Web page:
James insists he will be in top four of greatest players in basketball.
With his in-depth NBA TV interview set to be aired on Monday night, we discuss why LeBron James isn’t near the league’s Mount Rushmore yet.
In a clip released earlier this week ahead of the full interview being broadcast on Monday, the 29-year-old revealed his belief that by the time he ends his NBA career, he will be considered amongst the top four players to have ever played the game.
While it is difficult to assess that statement as it is impossible to presume what level of success James will achieve in the future, fanatix NBA experts Sumeet Paul and Scott Hazlewood believe that he isn’t there yet.
Scott Hazlewood: As much as I love watching LeBron James when he gets into his own ‘beast mode’ and I can appreciate what he has done in his career, especially in the last two or three seasons, I just can’t have him on my NBA Mount Rushmore – yet.
This is a great hypothetical that is prevalent in all sports, trying to compare the best of different eras. But one thing you can’t argue with is championships, MVP titles, scoring titles and other awards. LeBron has got the monkey off his back with two rings now, and a third this season will help his chances of being on Rushmore by the end of his career. But for me there are too many others more worthy of such a ‘honour’ at this stage.
Sumeet Paul: I agree. At this stage of his career, I wouldn’t, and very few others, would have him in that top four. Whether that changes before he calls time on his career, no one can tell as it will depend on the level of success he has and whether or not he can add to those two championships.
I also think people will still struggle putting him up there on a personal level, as he has through his career built up this negative reputation, which again he may shake off in the upcoming years.
Nevertheless, Michael Jordan, Magic Johnson, Larry Bird and Bill Russell make my NBA Mount Rushmore and personally James will find it difficult to displace that quartet. Each player combined changing and influencing the game with both individual and collective success, and that is what James must do on a consistent level for a few more years. Who makes your leading four?
SH: I think James has passed the “Bad LeBron” phase of his career to an extent. After ‘the decision’ he had to win in Miami which he has been able to do so really most people can’t hate on him for being a choker in big games, or that he hasn’t won a ring yet.
Really the biggest fault most people can find with him these days is that he’s selfish and won’t go in the Dunk Contest. For me it’s Jordan, Johnson, Russell and Wilt Chamberlain. Really to make it onto this kind of level, you need to look at players who changed the way the game was played or forced others to change in order to try and slow them down. And while James has done that to an extent in that he can play all five positions on the court well, he’s not quite there yet.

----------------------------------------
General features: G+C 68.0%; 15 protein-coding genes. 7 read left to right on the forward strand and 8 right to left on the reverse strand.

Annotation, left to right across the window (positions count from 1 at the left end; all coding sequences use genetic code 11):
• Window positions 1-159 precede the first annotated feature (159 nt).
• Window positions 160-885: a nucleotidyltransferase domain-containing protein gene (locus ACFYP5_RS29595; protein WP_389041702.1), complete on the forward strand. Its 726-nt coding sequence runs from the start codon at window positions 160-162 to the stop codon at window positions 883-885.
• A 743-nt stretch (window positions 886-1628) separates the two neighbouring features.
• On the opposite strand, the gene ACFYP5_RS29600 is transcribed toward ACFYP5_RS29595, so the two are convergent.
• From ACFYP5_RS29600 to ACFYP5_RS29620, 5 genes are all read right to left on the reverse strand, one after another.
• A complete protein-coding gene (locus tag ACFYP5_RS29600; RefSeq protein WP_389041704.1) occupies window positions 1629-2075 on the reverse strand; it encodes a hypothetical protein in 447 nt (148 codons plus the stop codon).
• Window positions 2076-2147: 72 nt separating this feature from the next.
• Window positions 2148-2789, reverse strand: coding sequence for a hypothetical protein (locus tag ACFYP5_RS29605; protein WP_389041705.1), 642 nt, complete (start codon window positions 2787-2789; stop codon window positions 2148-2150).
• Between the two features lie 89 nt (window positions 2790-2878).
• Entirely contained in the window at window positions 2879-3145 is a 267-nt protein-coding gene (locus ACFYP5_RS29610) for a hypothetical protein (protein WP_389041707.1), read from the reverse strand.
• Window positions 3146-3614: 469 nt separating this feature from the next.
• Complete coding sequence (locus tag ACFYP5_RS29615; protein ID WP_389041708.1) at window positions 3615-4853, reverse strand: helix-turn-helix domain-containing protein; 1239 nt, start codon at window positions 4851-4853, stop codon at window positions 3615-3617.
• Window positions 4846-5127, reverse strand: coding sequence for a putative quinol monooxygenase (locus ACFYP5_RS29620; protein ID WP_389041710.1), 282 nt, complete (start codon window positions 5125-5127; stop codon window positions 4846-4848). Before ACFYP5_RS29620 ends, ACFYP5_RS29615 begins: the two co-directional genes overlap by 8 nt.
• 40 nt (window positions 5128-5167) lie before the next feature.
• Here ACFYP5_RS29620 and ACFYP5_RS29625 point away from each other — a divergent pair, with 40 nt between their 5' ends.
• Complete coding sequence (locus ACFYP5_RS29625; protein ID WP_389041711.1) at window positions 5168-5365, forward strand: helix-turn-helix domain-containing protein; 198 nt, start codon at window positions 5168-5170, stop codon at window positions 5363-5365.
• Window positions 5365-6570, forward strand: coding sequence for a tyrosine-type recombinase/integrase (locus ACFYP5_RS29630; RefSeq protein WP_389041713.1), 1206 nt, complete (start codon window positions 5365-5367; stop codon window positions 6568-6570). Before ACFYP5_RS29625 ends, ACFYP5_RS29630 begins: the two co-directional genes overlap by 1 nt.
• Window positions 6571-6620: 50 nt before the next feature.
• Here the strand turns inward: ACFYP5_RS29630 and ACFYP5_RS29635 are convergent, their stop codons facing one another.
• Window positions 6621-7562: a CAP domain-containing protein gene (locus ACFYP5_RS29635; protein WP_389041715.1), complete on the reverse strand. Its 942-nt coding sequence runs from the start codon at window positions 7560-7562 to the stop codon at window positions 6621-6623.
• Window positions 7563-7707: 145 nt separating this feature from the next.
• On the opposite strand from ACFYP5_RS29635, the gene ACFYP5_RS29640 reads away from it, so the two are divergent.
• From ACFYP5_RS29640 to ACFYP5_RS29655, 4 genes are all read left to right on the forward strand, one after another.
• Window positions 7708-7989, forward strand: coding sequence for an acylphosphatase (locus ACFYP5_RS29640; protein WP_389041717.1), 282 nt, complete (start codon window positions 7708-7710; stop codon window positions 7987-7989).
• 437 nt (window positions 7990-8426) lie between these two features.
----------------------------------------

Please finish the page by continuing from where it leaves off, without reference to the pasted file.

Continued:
SP: There’s no doubting that given James’ athleticism and personal attributes, he could play a significant role in the NBA for the next 10 years perhaps. While that time-frame will naturally give him the opportunity to surpass some individual records, it remains to be seen what he decides in free agency this summer as that could determine his level of success over the next four or five years.
Personally, I enjoy seeing all the top players in the league playing at their best and competing at a high level, and it’s almost a privilege to be able to watch a player of my generation grow into one of the greatest of all time. However, I don’t particularly think he’s doing himself any favours by revealing his confidence that he will be one of the top four.
I don’t have an issue with players who believe that they are the best at their respective sport, as you have to have that belief in order to become that player. However, I think he would have been well-advised to keep that to himself and continue on his current path of letting his basketball do the talking.
SH: He could probably take a leaf out of Kobe Bryant’s book. Bryant would not be out of place in this discussion as to who of the current generation of stars will be seen as an immortal of the game when it’s all said and done, but he named others when asked about Mount Rushmore four.
If LeBron is to make the leap, what do you think he has to achieve by the end of his career to measure up to Jordan, Magic, Russell and company, do you think he can even make it?
SP: Difficult to put a definitive mark on it, I would prefer to see him stay in Miami and continue to build a legacy. I think the only way I will change my mind on him is if Dwyane Wade and Chris Bosh fade, leaving James to lead another championship winning team. Longevity and an ability to make people better around him to start a new cycle, hallmarks of an all-time great with the tangible success of rings to cement it. When all is said and done and he hangs up the headband, can he change your opinion?
SH: I already think he is a great player, easily top 10 to have ever played the game. But you make a good point about great players making average players better around them. Say Miami win this year, James stays in South Beach but Wade’s knees give out all together and Bosh moves on for one last max deal before retirement. If James can win one or two titles with that Miami team then he will join the all time great. Some might say he is doing much of the heavy lifting this year, which is true to an extent. But like Tiger Woods in golf, really the only thing left for James to chase is the legacy of others whilst building a case for himself to be considered the best ever.